OpenText looks to leverage synergies from acquired SMB Carbonite-Webroot channel

Prentiss Donohue, SVP of Partners and Alliances at OpenText, provides ChannelBuzz with a channel update, particularly around progress on bringing the newly acquired SMB channel into the broader ecosystem.

Prentiss Donohue, Senior Vice President, Partners & Alliances, at OpenText

This week, at the virtualized OpenText World, the company is holding its Partner Summit. It’s not going to see notable channel announcements. Those will come at the company’s separate partner event next March 2-3. While the separate partner event is usually the forum for big channel news anyway, the timing will be ripe for that early next year because the full integration of the Carbonite/Webroot channels into OpenText is likely to take place, with more provisions for the cross-synergies OpenText expects to see between the traditional enterprise OpenText channel and the SMB-focused partners that came with Carbonite and Webroot.

OpenText acquired Carbonite around Christmas time last year. Carbonite, which started out in the consumer backup space, had successfully pivoted to B2B, acquiring several other backup companies, notably eVault. Carbonite had also acquired endpoint security vendor Webroot, with its large presence in the MSP space. OpenText made the acquisition in a conscious effort to expand its presence downmarket into the SMB.

“OpenText was really focused on the enterprise, and there is a whole different segment for SMB, where we wanted to be,” said Prentiss Donohue, Senior Vice President, Partners & Alliances, at OpenText.

The SMB solutions are managed in a separate SMB business unit led by Craig Stilwell, who came with Carbonite, although he spent the vast majority of his career at Citrix, in senior channel roles. Jody Guffey, whose background is in sales engineering, also came from Carbonite, and moved from the business unit’s sales engineering lead role to its VP, Channel Sales – SMB & Consumer position under two weeks ago.

“We are still going through those Carbonite and Webroot integrations,” Donohue said.

While the SMB solutions will continue to be managed separately, the plan is to leverage what OpenText sees as natural synergies with the traditional Opentext channel.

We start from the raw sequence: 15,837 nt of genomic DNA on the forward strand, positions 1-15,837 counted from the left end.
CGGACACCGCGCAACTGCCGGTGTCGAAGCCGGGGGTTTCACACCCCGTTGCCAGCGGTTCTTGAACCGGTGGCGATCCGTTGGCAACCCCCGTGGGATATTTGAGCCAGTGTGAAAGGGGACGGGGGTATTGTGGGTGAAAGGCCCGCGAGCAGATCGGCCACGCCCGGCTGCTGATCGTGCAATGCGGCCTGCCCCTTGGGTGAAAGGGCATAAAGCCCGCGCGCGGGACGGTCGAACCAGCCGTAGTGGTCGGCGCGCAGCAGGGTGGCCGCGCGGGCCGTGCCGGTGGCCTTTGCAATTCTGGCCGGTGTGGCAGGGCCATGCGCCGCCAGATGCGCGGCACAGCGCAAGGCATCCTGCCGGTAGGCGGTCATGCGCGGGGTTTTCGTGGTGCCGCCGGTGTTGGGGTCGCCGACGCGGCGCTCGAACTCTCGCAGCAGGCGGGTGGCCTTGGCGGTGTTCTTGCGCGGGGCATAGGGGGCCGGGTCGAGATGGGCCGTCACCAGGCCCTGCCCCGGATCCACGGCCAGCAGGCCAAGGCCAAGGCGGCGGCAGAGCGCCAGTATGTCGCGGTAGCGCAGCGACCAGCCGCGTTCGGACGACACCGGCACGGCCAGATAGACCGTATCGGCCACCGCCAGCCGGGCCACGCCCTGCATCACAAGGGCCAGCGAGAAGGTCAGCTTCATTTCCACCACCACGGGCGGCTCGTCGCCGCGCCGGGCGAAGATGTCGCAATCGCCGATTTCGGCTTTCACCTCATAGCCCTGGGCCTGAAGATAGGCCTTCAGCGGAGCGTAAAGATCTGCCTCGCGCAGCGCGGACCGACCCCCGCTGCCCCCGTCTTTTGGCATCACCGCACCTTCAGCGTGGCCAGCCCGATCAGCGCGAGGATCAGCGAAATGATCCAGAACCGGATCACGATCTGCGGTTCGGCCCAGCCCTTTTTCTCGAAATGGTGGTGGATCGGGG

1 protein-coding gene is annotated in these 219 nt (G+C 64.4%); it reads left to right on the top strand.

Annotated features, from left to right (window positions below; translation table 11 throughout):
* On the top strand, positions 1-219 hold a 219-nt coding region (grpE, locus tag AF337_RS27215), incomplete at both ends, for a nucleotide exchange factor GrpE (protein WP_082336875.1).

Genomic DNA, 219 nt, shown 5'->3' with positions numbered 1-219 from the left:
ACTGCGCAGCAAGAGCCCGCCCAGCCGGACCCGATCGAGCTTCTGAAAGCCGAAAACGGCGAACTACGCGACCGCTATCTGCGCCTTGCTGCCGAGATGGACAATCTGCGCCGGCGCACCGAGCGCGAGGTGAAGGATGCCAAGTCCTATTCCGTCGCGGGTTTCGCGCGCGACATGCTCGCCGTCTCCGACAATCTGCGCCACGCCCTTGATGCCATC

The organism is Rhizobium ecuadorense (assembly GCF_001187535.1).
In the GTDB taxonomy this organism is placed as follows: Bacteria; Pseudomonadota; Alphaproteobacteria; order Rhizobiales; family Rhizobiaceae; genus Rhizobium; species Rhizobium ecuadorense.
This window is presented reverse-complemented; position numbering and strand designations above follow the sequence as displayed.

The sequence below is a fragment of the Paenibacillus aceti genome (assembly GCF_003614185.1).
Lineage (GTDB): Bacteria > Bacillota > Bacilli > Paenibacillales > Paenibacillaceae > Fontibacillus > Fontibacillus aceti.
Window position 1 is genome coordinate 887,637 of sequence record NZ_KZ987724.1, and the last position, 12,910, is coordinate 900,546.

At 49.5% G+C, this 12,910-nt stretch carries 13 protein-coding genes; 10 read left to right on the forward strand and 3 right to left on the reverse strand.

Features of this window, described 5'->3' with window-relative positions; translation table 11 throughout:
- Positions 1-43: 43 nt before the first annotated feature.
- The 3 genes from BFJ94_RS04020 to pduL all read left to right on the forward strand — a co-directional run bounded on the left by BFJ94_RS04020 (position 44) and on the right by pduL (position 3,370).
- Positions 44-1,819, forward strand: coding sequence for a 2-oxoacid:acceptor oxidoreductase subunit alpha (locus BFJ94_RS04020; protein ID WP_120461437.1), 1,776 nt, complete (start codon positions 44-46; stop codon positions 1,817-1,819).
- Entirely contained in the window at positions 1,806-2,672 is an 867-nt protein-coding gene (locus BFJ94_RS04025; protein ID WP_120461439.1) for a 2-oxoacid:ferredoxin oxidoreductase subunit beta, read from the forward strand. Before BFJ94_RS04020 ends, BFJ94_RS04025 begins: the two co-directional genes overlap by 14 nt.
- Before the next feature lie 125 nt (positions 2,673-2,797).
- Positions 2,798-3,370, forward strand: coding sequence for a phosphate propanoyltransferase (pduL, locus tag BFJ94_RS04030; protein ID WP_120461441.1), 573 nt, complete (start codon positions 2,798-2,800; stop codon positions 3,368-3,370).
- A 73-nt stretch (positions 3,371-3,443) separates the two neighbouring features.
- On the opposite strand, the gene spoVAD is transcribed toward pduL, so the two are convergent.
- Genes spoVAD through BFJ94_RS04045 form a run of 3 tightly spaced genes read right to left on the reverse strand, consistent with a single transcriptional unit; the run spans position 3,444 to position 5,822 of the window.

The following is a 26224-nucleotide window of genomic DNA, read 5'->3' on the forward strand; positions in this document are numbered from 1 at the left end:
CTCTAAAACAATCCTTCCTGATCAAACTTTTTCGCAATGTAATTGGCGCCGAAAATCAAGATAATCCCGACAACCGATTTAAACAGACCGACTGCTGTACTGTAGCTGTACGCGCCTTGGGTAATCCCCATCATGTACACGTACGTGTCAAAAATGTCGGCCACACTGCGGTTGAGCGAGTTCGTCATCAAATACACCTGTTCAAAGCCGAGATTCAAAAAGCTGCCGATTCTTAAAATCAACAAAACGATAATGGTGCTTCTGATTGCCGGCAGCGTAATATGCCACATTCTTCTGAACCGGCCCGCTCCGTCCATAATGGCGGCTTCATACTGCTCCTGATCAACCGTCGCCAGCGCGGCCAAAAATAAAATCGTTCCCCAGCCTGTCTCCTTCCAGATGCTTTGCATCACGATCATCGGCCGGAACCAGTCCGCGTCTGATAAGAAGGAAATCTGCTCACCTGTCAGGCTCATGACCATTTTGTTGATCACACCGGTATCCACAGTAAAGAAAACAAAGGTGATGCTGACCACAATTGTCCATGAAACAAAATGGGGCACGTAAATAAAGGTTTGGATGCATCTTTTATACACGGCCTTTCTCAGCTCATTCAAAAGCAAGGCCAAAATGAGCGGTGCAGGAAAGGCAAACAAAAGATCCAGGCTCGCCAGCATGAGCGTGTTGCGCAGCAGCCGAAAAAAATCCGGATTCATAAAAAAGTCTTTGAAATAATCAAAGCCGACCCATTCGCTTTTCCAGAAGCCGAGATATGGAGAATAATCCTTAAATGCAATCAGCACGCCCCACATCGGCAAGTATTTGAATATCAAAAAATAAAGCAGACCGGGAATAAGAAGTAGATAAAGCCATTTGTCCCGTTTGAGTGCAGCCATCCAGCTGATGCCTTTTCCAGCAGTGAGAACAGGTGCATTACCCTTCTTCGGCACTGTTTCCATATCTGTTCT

“We are having lots of engagement conversations with partners on the Carbonite side,’ Donohue stated. “There is a synergy that I know exists. We see synergies with our endpoint security and forensic products we acquired with Guidance Software.” That 2017 acquisition brought the present OpenText EnCase Endpoint Investigator, EnCase Endpoint Security, and EnCase Portable and EnCase eDiscovery, which OpenText sees as having appeal to part of the Carbonite/Webroot channel. They also are seeing interest from that channel in InfoArchive, which also came to OpenText in 2017, through the purchase of Documentum and related assets from the then-Dell EMC.

“We have found that we are able to open up conversations with products like InfoArchive with customers and partners we interact with on the Carbonite side,” Donohue stated.

“We are trying to cross-sell into different solutions, and we are integrating the channel teams that we have,” Guffey said. “From a product standpoint, we are doing some integrations from the common portal. We are also reaching out to the MSPs. Last week, my first week in this job, we onboarded 110 new partners.”

Guffey indicated that new initiatives are coming around the SMB solutions.

“Craig Stilwell and I are meeting later this week,” he said. “There are some things in the works, but they are not finalized.”

Donohue said that expanded cross-sell opportunities are meaningful because 45% of enterprise sales and 67% of revenues in Q1 came through partners. Those synergies also provide a way of dealing with the realities of doing business in the pandemic.

“The impact of COVID on our business has been a total mix,” Donohue said. “At a macro level, it’s good being in the software business. In some sectors, like energy and engineering, those folks are saying ‘call us in a year.’ Massive capital projects are out. Retail is innovating or dying. Those who didn’t have omnichannel before are already on borrowed time. Most importantly, we are finding that our customers, the senior IT influencers, their stock has gone up massively in the last six months. In the C suite, they might have been seen as a service bureau but that seat at the table has now seen massive influence. Their influence has grown up significantly in their own environments.”

Donohue noted that, somewhat surprisingly, it has been possible for the channel to bring in net new logos above the half million dollar mark – without ever meeting people in the flesh.

“We did get some of those in the last quarter,” he said.

While Donohue indicated that COVID had not changed any fundamentals of partner strategy around account coverage so far, there had been some tactical changes.

“Obviously, the impetus towards cloud resale has become ever more urgent,” he said. “We are working on a number of SaaS resale offerings so they can plug in to where we are going. We are looking to build more programs around cloud direction and strategy, with some select partners. We are having conversations with a few in Canada about this.”

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